Frank James

Frank James joined NPR News in April 2009 to launch the blog, "The Two-Way," with co-blogger Mark Memmott.

"The Two-Way" is the place where NPR.org gives readers breaking news and analysis — and engages users in conversations ("two-ways") about the most compelling stories being reported by NPR News and other news media.

James came to NPR from the Chicago Tribune, where he worked for 20 years. In 2006, James created "The Swamp," the paper's successful politics and policy news blog whose readership climbed to a peak of 3 million page-views a month.

Before that, James covered homeland security, technology and privacy and economics in the Tribune's Washington Bureau. He also reported for the Tribune from South Africa and covered politics and higher education.

James also reported for The Wall Street Journal for nearly 10 years.

James received a bachelor of arts degree in English from Dickinson College and now serves on its board of trustees.

Updated at 11:07 pm ET

What some called the Super Tuesday of the 2014 mid-term election cycle, with six states holding nominating contests, began with a big win for the Republican establishment.

In Kentucky, Sen. Mitch McConnell's smack-down of Tea Party-backed businessman Matt Bevin in the GOP primary was an emphatic victory for the five-term senator, who made this bold prediction about other Tea Party-backed Senate challengers earlier this year: "We're going to crush them everywhere."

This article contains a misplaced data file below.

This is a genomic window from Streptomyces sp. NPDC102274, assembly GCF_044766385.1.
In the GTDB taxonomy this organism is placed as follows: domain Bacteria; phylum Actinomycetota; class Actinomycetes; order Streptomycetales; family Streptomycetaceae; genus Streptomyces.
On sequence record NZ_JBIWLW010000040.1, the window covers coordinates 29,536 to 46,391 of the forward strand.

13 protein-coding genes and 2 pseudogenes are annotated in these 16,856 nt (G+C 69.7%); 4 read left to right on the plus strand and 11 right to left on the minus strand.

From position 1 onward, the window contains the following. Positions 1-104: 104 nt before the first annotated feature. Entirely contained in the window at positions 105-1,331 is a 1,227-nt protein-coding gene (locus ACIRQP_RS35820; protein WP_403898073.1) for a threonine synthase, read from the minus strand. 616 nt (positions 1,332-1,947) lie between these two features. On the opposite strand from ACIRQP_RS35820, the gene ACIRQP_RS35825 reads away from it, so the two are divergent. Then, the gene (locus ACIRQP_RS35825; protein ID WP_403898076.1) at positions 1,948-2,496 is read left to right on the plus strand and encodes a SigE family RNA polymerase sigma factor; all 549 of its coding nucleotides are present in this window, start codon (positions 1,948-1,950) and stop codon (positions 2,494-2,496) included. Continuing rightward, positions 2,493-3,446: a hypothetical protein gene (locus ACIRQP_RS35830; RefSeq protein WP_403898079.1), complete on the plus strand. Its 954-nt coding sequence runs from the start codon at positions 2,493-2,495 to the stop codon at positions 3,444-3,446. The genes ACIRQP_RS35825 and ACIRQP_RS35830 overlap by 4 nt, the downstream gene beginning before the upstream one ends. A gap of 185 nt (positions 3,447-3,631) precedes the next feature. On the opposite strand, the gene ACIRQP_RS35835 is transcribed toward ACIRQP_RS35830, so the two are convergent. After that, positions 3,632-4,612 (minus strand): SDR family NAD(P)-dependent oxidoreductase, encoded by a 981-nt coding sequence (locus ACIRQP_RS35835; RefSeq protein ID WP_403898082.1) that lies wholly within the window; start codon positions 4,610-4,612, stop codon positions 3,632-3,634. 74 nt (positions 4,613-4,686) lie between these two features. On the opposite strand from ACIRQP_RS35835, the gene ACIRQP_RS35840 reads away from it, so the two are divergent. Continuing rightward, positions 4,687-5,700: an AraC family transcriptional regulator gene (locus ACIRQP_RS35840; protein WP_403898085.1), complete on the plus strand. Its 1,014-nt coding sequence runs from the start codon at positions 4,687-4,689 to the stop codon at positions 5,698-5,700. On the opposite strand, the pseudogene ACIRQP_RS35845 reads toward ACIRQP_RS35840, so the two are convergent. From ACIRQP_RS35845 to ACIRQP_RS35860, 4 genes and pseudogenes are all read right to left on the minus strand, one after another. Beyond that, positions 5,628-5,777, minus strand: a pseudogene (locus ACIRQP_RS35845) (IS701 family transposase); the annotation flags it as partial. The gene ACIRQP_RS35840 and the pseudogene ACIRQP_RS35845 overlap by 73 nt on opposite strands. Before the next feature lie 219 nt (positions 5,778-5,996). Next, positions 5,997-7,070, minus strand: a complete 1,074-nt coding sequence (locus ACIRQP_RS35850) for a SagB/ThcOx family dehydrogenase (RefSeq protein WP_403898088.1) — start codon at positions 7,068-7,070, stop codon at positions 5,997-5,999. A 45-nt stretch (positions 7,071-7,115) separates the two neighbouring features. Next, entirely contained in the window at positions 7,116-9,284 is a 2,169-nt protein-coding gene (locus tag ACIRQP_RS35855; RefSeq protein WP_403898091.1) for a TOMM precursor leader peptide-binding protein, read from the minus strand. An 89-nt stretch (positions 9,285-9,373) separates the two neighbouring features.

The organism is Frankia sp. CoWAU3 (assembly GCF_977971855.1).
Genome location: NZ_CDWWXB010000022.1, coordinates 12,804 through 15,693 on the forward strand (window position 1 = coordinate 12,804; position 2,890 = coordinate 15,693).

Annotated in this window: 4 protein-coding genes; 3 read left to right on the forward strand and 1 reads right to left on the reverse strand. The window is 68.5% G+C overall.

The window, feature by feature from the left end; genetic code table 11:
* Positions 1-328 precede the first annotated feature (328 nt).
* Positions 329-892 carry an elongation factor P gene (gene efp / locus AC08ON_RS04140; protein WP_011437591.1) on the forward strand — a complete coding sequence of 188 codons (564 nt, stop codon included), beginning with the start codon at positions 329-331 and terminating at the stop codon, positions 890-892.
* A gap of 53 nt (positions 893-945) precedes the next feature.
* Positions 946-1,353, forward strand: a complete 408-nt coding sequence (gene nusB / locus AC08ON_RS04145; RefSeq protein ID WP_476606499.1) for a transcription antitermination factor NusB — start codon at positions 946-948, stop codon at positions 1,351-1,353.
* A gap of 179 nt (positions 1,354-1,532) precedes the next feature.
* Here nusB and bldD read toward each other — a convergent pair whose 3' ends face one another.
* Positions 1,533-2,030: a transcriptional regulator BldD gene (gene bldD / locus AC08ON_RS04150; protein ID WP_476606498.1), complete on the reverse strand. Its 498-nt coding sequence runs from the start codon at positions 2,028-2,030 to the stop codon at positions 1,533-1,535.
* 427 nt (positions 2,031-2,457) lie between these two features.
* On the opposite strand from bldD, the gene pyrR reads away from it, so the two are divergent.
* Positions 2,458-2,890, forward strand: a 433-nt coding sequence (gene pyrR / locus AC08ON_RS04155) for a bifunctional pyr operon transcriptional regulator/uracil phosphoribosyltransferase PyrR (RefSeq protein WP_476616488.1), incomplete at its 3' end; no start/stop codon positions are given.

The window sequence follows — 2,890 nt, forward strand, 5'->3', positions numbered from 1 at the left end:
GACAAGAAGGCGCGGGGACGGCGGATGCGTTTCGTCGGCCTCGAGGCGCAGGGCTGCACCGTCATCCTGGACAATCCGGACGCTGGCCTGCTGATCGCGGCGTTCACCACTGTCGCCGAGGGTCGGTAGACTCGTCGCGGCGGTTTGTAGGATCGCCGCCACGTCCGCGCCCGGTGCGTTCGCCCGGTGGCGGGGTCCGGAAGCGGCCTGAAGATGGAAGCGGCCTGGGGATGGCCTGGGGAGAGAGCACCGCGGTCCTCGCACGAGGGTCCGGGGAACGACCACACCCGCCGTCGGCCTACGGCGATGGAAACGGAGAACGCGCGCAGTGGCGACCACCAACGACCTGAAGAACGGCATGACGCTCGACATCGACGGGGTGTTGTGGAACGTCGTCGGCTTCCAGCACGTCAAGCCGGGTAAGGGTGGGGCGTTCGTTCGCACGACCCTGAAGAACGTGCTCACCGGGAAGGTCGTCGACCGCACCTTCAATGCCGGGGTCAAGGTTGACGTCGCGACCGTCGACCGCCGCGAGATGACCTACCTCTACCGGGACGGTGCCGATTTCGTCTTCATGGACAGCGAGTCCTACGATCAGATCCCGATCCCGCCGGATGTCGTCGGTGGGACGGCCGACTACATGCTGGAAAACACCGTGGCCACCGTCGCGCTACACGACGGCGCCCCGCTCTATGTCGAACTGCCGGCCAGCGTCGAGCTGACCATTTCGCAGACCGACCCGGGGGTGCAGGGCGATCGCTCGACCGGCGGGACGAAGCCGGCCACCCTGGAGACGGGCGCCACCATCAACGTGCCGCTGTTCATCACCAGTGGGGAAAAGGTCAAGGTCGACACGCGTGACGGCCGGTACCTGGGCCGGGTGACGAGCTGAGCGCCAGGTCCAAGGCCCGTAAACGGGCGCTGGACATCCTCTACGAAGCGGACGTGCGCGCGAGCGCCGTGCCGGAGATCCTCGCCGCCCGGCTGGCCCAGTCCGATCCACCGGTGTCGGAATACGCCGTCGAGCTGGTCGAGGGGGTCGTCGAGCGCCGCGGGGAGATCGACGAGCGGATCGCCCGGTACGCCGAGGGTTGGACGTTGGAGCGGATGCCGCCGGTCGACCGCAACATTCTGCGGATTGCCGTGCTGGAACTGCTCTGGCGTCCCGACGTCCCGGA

If the polls are correct, the Pennsylvania governor's race is poised to see the usual political script flipped.

The Republican incumbent, Gov. Tom Corbett, is using a populist attack against the challenger who is leading the Democratic primary field — accusing Tom Wolf of being an opportunistic businessman who profited at the expense of taxpayers and workers.

The race between Rep. Mike Honda and Ro Khanna, two California Democrats vying to represent a Silicon Valley-based congressional district, is a classic example of a generational contest — a youthful challenger claiming to represent the future taking on a popular longtime incumbent.

It's basically Politics 101. To get on the ballot in many states, candidates for office must first collect a designated number of valid signatures from voters, and present those petitions to election administrators.

If there are other Herman Cains and Michele Bachmanns out there with 2016 presidential hopes, it may be much harder than it was in 2012 for them to go from "who?" to Republican presidential contenders. That's because of new rules adopted Friday by the Republican National Committee at its meeting in Memphis, Tenn.

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